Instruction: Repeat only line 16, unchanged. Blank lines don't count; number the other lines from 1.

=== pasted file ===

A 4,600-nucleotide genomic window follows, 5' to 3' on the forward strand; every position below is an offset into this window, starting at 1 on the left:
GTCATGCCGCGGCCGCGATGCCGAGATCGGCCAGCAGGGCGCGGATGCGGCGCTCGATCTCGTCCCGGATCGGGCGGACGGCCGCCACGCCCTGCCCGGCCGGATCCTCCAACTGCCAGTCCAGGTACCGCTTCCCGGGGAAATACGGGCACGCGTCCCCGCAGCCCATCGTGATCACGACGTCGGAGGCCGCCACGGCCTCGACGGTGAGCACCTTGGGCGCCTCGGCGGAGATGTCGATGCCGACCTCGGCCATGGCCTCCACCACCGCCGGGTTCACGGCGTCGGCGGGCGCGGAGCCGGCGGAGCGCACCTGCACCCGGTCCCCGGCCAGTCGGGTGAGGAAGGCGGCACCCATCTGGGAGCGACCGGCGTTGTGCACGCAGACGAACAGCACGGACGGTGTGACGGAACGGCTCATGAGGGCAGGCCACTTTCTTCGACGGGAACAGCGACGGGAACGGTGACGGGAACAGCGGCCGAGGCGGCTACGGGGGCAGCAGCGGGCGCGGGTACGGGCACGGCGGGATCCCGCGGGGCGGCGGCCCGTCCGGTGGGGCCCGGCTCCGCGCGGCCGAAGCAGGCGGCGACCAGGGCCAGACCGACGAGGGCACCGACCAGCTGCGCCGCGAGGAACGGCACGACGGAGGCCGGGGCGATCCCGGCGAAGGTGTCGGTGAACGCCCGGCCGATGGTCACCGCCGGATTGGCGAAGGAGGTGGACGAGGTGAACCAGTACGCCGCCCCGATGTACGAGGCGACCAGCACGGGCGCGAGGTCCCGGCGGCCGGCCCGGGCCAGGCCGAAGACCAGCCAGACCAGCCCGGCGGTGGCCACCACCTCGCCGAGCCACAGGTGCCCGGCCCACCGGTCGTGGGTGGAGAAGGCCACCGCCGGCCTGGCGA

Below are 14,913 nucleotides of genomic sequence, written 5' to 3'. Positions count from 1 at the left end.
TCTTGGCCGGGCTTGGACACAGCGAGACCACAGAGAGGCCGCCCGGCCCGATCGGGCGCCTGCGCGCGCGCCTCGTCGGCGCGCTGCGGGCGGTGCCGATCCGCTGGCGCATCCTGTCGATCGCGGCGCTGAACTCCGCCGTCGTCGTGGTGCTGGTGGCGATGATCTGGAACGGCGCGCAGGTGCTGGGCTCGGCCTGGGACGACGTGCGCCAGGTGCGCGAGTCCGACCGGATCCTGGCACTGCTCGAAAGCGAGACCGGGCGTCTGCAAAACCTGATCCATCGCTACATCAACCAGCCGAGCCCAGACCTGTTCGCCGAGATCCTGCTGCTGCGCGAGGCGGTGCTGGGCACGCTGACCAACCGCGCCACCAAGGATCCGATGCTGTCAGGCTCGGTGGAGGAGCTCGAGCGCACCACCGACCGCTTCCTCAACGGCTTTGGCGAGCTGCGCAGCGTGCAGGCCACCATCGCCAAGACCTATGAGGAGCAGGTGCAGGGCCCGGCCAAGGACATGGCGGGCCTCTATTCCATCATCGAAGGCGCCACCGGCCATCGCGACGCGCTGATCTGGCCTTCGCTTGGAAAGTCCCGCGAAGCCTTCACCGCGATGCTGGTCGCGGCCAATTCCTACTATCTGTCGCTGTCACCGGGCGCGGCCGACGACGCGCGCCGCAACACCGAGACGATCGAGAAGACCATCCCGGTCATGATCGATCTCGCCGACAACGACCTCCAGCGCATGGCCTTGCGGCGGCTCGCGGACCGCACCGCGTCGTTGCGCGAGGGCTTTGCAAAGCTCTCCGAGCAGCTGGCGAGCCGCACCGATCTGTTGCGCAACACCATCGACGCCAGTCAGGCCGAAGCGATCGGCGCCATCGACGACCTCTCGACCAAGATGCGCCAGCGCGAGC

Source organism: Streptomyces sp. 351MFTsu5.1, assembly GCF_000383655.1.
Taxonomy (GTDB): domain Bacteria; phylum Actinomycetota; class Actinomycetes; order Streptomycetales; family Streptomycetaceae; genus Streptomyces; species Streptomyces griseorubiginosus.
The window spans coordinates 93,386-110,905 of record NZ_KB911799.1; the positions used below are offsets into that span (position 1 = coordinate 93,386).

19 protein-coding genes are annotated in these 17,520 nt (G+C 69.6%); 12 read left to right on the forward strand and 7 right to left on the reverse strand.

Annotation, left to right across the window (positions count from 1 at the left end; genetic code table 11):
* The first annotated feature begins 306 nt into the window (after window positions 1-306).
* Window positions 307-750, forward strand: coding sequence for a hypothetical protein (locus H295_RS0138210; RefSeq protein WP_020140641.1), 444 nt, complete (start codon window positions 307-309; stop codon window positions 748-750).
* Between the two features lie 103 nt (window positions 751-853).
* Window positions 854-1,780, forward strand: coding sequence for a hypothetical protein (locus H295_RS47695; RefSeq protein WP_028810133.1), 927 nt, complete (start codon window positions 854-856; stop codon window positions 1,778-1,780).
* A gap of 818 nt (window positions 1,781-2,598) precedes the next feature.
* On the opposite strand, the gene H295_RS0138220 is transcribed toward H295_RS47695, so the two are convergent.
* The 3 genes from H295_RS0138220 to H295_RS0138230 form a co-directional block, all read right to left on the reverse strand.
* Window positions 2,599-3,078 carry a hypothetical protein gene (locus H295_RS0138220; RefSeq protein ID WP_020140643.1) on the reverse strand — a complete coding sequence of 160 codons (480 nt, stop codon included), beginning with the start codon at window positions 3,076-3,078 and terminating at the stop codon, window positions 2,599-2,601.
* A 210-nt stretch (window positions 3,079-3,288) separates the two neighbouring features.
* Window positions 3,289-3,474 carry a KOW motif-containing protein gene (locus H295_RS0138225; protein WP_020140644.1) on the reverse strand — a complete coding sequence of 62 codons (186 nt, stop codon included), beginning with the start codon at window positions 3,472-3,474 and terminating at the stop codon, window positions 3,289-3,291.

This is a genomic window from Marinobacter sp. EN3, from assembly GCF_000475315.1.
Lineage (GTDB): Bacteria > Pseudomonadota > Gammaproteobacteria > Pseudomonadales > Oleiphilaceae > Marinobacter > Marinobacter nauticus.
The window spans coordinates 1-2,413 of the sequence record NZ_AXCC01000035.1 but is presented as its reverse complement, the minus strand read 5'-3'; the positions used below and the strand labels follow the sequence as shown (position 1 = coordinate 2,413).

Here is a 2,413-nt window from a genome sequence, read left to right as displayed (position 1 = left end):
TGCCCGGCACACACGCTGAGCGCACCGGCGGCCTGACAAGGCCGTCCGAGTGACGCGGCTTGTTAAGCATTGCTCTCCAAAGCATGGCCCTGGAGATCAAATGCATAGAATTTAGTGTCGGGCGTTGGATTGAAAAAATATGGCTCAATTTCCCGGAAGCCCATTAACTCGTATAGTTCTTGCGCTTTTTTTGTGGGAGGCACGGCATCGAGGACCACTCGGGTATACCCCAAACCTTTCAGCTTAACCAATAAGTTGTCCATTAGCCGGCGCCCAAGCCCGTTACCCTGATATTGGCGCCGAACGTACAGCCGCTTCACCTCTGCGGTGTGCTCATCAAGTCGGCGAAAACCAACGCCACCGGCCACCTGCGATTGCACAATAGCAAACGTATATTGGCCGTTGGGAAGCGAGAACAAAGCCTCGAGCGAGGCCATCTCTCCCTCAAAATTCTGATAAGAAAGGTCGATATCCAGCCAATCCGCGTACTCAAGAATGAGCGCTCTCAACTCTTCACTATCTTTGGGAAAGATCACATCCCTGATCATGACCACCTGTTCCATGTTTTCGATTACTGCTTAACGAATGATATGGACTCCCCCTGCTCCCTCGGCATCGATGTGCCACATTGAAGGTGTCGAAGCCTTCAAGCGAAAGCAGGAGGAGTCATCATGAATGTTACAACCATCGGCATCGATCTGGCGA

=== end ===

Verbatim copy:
* The 3 genes from H295_RS0138220 to H295_RS0138230 form a co-directional block, all read right to left on the reverse strand.